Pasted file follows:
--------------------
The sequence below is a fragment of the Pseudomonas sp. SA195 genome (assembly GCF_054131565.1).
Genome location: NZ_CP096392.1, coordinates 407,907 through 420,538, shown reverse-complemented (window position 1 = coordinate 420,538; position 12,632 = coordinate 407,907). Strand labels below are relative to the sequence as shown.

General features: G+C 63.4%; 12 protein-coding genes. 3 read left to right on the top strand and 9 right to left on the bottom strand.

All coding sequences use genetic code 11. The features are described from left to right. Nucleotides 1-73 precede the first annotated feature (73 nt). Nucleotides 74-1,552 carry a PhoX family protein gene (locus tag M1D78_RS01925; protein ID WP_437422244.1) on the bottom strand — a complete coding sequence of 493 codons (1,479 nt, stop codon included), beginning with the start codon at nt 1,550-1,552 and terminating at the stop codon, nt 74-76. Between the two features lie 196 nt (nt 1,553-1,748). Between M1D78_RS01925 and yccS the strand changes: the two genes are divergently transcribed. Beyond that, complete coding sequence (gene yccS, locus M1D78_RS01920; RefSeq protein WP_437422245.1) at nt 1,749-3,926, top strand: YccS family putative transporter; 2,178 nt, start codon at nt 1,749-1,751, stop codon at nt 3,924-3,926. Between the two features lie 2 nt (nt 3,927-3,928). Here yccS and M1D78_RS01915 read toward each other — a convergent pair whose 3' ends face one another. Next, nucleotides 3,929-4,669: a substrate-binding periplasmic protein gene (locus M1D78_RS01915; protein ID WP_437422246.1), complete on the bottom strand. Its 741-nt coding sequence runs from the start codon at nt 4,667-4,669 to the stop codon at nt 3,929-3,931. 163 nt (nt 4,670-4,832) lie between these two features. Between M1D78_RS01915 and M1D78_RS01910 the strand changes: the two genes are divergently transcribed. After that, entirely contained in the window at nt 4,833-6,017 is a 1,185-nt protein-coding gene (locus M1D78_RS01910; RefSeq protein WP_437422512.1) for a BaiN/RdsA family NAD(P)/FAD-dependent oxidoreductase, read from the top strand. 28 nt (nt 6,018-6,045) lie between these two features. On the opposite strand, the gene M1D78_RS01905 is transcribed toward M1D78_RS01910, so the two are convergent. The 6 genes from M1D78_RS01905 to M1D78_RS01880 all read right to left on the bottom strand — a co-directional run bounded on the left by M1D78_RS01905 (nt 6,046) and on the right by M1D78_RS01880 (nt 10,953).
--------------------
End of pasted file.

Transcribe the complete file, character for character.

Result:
The sequence below is a fragment of the Pseudomonas sp. SA195 genome (assembly GCF_054131565.1).
Genome location: NZ_CP096392.1, coordinates 407,907 through 420,538, shown reverse-complemented (window position 1 = coordinate 420,538; position 12,632 = coordinate 407,907). Strand labels below are relative to the sequence as shown.

General features: G+C 63.4%; 12 protein-coding genes. 3 read left to right on the top strand and 9 right to left on the bottom strand.

All coding sequences use genetic code 11. The features are described from left to right. Nucleotides 1-73 precede the first annotated feature (73 nt). Nucleotides 74-1,552 carry a PhoX family protein gene (locus tag M1D78_RS01925; protein ID WP_437422244.1) on the bottom strand — a complete coding sequence of 493 codons (1,479 nt, stop codon included), beginning with the start codon at nt 1,550-1,552 and terminating at the stop codon, nt 74-76. Between the two features lie 196 nt (nt 1,553-1,748). Between M1D78_RS01925 and yccS the strand changes: the two genes are divergently transcribed. Beyond that, complete coding sequence (gene yccS, locus M1D78_RS01920; RefSeq protein WP_437422245.1) at nt 1,749-3,926, top strand: YccS family putative transporter; 2,178 nt, start codon at nt 1,749-1,751, stop codon at nt 3,924-3,926. Between the two features lie 2 nt (nt 3,927-3,928). Here yccS and M1D78_RS01915 read toward each other — a convergent pair whose 3' ends face one another. Next, nucleotides 3,929-4,669: a substrate-binding periplasmic protein gene (locus M1D78_RS01915; protein ID WP_437422246.1), complete on the bottom strand. Its 741-nt coding sequence runs from the start codon at nt 4,667-4,669 to the stop codon at nt 3,929-3,931. 163 nt (nt 4,670-4,832) lie between these two features. Between M1D78_RS01915 and M1D78_RS01910 the strand changes: the two genes are divergently transcribed. After that, entirely contained in the window at nt 4,833-6,017 is a 1,185-nt protein-coding gene (locus M1D78_RS01910; RefSeq protein WP_437422512.1) for a BaiN/RdsA family NAD(P)/FAD-dependent oxidoreductase, read from the top strand. 28 nt (nt 6,018-6,045) lie between these two features. On the opposite strand, the gene M1D78_RS01905 is transcribed toward M1D78_RS01910, so the two are convergent. The 6 genes from M1D78_RS01905 to M1D78_RS01880 all read right to left on the bottom strand — a co-directional run bounded on the left by M1D78_RS01905 (nt 6,046) and on the right by M1D78_RS01880 (nt 10,953).